“Female sexual dysfunction” is the type of contested disease that has sparked concern about the role of the pharmaceutical industry in medical science. Many policies have been proposed to manage industry influence without carefully evaluating whether the proposed policies would be successful. We consider a proposal for incorporating citizen stakeholders into scientific research and show, via a detailed case study of the pharmaceutical regulation of flibanserin (misleadingly marketed as the “female Viagra”), that such programs can be co-opted. In closing, we use Holman’s asymmetric arms race framework as a tool for evaluating policies in industry-funded science.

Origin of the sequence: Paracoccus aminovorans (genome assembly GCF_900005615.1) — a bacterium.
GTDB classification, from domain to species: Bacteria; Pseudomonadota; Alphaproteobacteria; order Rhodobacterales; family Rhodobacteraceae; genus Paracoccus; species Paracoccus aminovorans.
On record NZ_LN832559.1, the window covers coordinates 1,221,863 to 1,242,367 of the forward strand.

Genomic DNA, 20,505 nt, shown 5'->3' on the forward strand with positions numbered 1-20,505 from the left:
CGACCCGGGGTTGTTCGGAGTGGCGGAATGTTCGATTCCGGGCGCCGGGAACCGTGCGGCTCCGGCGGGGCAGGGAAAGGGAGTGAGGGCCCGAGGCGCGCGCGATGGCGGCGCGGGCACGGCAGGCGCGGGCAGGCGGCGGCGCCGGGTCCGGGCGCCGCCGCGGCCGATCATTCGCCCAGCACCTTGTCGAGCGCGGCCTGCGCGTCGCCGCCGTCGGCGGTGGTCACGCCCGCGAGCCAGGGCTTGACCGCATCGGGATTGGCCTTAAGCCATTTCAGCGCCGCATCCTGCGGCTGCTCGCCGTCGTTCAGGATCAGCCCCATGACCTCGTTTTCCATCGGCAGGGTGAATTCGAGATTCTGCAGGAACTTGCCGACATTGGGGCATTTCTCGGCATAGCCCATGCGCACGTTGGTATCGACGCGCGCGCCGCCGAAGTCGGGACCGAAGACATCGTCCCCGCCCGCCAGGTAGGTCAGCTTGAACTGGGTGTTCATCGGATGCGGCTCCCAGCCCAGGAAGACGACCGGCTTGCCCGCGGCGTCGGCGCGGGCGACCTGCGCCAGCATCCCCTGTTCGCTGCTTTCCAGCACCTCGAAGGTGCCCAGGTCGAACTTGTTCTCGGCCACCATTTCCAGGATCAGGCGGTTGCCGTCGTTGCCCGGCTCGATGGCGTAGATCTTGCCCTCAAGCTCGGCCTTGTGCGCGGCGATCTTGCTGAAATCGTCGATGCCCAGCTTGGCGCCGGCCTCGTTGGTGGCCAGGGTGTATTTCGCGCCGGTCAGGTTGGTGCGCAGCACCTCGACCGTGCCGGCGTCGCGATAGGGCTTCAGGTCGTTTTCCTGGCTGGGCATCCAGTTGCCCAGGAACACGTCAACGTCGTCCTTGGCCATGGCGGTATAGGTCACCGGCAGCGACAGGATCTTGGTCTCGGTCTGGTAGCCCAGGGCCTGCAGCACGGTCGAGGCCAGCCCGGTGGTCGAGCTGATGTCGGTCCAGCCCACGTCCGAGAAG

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© 2018 by the Philosophy of Science Association. All rights reserved.
All Science Journal Classification (ASJC) codes
- History and Philosophy of Science